A collocation startup is using Kelowna, B.C. as the location for a $75 million data centre that promises to make extensive use of so-called “green IT” and other energy-efficient techniques.
The data centre will be built by IBM Canada and Rackforce, which is also based in B.C. Due to be set up before the end of this year, the facility will be operated by gigaCenter Services Corp., which is partly owned by RackForce and a private equity company. It will comprise 70,000 sq. ft. of raised-floor data center space and create jobs for up to 100 employees, the company said. Like Q9 Networks, Peer One and Fusepoint Managed Services, enterprise firms will be able to rent out space in the gigaCenter facility to house their server equipment and provide business continuity, on-demand computing and other services.
Rick Ellery, IBM territory services leader for general business in B.C., said the company is using its Rear Door Heat xChanger and other products to cut down on power costs, while recognizing that the gigaCenter’s customers needs could range from 80 watts per square foot to 200 watts. The green IT emphasis goes all the way from sizing the generators with UPS, the switch gear and even simple details such as the length of the electrical cables between the UPS systems and the computer cabinets.
“That may sound like a fairly mundane detail, but it’s amazing the amount of power loss you can experience over those high-voltage cables,” he said, adding such fine-tuning isn’t always possible with older data centres encumbered with legacy configurations. “We had the luxury with the gigaCenter to start with a clean slate.”
RackForce vice-president of sales and marketing Brian Fry said the data centre will be more than 60 per cent virtualized, which will mean gigaCenter can help customers take equipment running at 20 per cent capacity and bring it up to nearly 80 per cent.
“As we work through this process, we’ll keep coming up with ways to accommodate those requirements. We know that not every customer is going to use virtualization, but there’s a great deal of savings for the customer,” he said. “Even if you look down to the network design, you can turn bandwidth up on demand.”
Fry said RackForce and others involved in gigaCener got together more than a year and a half ago to determine where the data centre would be located. Kelowna met all the requirements perfectly, though it took some long-range thinking.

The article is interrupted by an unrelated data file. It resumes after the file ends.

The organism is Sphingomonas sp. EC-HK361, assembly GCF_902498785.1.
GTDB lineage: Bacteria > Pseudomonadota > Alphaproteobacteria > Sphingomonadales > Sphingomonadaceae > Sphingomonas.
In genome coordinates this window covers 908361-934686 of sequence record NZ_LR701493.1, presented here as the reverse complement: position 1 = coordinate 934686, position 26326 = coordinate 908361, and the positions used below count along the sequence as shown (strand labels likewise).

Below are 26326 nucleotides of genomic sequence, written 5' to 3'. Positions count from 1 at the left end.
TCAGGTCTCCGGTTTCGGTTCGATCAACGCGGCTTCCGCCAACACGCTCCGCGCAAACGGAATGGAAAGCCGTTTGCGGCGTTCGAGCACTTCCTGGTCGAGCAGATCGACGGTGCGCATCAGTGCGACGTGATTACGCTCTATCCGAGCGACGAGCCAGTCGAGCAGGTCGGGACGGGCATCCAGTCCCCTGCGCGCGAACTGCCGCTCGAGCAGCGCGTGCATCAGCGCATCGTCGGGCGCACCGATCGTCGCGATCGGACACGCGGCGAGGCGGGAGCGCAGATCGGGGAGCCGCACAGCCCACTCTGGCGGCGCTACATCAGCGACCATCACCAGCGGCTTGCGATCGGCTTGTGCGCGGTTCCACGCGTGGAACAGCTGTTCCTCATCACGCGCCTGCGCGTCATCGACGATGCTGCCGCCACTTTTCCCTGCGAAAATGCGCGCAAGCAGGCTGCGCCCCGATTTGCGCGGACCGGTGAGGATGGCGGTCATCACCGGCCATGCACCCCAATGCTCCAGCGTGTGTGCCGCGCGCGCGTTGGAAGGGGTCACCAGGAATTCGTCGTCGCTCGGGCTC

“There are lots of things people don’t take into consideration. Besides green power, you have to look at the seismic rift, wind threats. What’s the climate like – does it go to extreme colds? Do you have railways nearby that would take out the whole facility? Does it just cut off power?”
In Kelowna’s case, the grid is independent, which means it can’t be taken down by other grids the way some Ontario facilities were affected by the blackout of 2003. And unlike Alberta, Ellery added, where coal generated fossil fuel-based power is the norm, the gigaCenter will be fuelled by hydro. “By it’s nature it’s green power,” he said.
One of the biggest factors in Ellery’s mind was the ability to get out of the earthquake zone. “We live on a fault line. It’s almost inevitable that there will one day be a major earthquake,” he said. “It could be catastrophic, it could affect businesses in a major way. Kelowna has a 24/7 airport – there are direct flights from other locations. It has a four-lane highway. All these things are important.”
Even the backup power will be more energy-efficient, Fry said. Normally in an emergency data centres rely on diesel-powered generators, but the gigaCenter’s machine will quickly switch to 85 per cent natural gas.
“We’re putting a lot less of the ugly stuff into the air,” he said.
Once the Kelowna data centre is complete, gigaCenter will possibly be developing additional sites in the Okanogan Valley.